A fuel cell generates electricity by a chemical reaction. Every fuel cell has two electrodes, positive and negative, called ‘œanode’ and ‘œcathode’ respectively. The reaction producing electricity occurs at the electrodes.
Fact 1. The main functionality of a fuel cell is to produce an electric current external to the cell for powering an electric motor or lighting a bulb. The current returns to the fuel cell completing the electrical circuit.
Fact 2. Â There are different kinds of fuel cells. Generally, hydrogen atoms enter through the anode where a chemical reaction strips them of their electrons. The hydrogen atoms are ionized and have a positive charge. The negatively charged electrons provide the current through wires. For alternating current (AC), the direct current (DC) output of the fuel has to be routed through a converter called an inverter.
Fact 3. The ‘œFuel Cell Today Industry Review 2012’ has reported a 39 percent increase in shipments compared to 2010.
Fact 4. Â The 2012 Review forecasted triple annual shipments compared to 2011 to reach over 78,000 a year led by incresed sales for consumer electronic devices.
Fact 5. Â The term ‘œcombined heat and power’ (CHP) is used when electricity and heat are produced from a single source of fuel such as natural gas. On a smaller scale, this is known as micro-CHP and can replace grid electricity in residential homes.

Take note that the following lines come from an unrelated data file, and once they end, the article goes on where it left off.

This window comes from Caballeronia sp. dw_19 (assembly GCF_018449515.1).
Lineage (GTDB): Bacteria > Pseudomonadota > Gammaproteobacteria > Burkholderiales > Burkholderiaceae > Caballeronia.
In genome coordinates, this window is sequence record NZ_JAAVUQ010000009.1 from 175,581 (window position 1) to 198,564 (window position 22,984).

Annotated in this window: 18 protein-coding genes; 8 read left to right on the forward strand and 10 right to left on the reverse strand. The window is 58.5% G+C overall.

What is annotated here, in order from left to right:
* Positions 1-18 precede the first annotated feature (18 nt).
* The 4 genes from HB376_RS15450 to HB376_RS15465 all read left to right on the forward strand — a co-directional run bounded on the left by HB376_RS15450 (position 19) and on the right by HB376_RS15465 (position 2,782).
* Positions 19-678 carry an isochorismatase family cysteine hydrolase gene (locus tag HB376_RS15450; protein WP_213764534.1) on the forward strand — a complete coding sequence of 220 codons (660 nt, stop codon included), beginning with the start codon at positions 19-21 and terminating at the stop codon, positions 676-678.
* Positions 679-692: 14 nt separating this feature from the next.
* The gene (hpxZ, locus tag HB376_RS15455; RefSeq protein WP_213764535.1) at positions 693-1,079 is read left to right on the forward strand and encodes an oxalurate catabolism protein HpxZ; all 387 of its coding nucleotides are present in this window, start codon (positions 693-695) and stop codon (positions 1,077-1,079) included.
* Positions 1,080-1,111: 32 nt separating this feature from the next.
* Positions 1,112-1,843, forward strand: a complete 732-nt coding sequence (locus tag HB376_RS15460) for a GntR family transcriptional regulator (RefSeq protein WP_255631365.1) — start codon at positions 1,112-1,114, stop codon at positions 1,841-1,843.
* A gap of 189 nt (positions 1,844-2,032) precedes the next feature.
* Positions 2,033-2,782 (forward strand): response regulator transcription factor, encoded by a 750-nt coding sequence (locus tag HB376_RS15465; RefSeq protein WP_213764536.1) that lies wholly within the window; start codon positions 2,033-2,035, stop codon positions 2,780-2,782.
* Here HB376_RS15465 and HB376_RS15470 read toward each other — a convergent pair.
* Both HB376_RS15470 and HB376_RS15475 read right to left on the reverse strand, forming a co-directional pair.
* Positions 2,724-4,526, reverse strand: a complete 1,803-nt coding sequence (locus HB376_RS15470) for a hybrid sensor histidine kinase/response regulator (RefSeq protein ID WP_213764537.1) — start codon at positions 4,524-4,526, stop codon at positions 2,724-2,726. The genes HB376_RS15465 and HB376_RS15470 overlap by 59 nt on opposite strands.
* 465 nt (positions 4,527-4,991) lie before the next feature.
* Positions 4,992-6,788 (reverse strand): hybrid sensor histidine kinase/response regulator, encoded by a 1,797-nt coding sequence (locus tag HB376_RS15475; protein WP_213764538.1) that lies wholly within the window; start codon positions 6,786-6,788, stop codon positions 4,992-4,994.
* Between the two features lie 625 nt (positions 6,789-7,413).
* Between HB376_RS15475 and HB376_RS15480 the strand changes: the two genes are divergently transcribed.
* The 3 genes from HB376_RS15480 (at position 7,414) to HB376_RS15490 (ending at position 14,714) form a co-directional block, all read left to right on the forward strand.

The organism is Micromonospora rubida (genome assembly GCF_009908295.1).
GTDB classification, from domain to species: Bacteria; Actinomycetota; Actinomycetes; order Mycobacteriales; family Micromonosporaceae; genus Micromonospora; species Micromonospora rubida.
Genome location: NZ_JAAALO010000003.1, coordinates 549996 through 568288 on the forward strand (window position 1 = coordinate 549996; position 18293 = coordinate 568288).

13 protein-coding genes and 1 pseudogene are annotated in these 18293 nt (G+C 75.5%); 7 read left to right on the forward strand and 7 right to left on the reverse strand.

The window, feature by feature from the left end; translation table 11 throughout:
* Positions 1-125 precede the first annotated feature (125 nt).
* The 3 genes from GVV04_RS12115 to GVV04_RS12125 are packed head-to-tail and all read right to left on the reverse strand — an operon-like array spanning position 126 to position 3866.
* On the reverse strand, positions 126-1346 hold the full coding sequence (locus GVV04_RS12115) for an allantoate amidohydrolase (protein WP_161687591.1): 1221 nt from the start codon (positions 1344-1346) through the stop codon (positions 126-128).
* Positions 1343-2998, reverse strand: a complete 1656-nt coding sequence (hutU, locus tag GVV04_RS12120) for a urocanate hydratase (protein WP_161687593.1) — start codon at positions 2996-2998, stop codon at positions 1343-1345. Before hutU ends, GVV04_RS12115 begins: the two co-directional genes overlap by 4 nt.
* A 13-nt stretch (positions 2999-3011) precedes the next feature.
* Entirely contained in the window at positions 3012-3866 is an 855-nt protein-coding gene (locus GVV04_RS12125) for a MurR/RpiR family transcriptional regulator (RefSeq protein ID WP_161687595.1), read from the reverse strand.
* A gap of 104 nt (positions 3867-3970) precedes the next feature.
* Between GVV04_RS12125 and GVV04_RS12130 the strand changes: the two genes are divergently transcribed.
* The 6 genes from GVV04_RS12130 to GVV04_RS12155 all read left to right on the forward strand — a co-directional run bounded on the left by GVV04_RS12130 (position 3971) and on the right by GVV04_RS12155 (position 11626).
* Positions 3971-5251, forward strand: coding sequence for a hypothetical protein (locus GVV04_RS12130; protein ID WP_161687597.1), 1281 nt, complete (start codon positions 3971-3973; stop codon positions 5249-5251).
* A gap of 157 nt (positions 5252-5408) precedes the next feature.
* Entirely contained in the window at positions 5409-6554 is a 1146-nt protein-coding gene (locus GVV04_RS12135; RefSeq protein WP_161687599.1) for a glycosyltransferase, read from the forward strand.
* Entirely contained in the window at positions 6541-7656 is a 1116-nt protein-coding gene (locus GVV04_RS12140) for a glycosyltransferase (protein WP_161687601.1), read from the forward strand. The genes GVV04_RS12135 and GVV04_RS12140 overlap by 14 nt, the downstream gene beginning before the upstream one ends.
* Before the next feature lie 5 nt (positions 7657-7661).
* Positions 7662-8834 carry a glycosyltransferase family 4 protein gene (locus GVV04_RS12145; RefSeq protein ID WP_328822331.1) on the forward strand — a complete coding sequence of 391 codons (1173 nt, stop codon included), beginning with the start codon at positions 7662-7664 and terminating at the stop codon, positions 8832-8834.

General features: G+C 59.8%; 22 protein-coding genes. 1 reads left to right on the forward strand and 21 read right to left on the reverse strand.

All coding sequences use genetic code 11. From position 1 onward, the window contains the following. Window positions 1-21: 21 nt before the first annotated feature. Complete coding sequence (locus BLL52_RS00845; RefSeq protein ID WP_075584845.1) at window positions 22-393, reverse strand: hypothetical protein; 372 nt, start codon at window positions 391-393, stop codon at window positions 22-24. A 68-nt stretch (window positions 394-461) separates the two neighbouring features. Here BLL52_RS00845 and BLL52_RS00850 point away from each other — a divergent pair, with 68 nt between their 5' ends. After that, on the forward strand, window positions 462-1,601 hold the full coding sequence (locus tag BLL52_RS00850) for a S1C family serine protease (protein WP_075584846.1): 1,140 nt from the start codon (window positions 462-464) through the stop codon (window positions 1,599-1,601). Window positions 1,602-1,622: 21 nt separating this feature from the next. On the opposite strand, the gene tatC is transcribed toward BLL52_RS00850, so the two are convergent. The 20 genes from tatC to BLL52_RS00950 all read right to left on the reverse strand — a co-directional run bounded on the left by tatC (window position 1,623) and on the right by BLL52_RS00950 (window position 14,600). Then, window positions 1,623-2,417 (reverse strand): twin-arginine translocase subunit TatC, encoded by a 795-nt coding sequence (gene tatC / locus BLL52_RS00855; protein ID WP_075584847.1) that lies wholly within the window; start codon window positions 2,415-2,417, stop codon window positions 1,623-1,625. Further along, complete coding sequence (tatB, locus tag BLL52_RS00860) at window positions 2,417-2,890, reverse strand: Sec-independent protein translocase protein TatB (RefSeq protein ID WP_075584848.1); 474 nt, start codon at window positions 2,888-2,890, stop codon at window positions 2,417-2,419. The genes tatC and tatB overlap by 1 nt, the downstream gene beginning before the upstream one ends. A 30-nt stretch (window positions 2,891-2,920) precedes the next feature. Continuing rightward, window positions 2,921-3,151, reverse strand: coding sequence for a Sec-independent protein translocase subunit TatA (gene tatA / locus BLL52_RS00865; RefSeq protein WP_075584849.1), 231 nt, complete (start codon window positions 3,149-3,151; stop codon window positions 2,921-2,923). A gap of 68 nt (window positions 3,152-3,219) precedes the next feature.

Fact 6. Historically, Humphrey Davy, Christian Freidrich Schonbein, and William Grove were responsible for inventing the fuel cell in the 19th century.
Fact 7. NASA, in the late 1950s, began developing fuel cell generators for manned space missions. William Thomas Grub at General Electric was credited with the invention of the PEMFC unit. This was further improved by Leonard Niedrach and known as the Grubb-Niedrach fuel cell which was used in the Gemini space program in the mid-1960s.
Fact 8. Â General Motors had earlier experimented with its hydrogen cell powered Electrovan fitted with a Union Carbide fuel cell. This marked one of the earliest road-going fuel cell electric vehicles.
Fact 9. Fuel cells became commercialized in 2007, when they were used in leisure applications such as boats and camper vans, portable sector toys, and educational kits.
Fact 10. The global economic recession of the late 2000s had an adverse impact on cell companies due to limited credit availability and restrictions in government funding as well as profitability concerns. Post-recession, there has been government support due to the immense potential in this sector.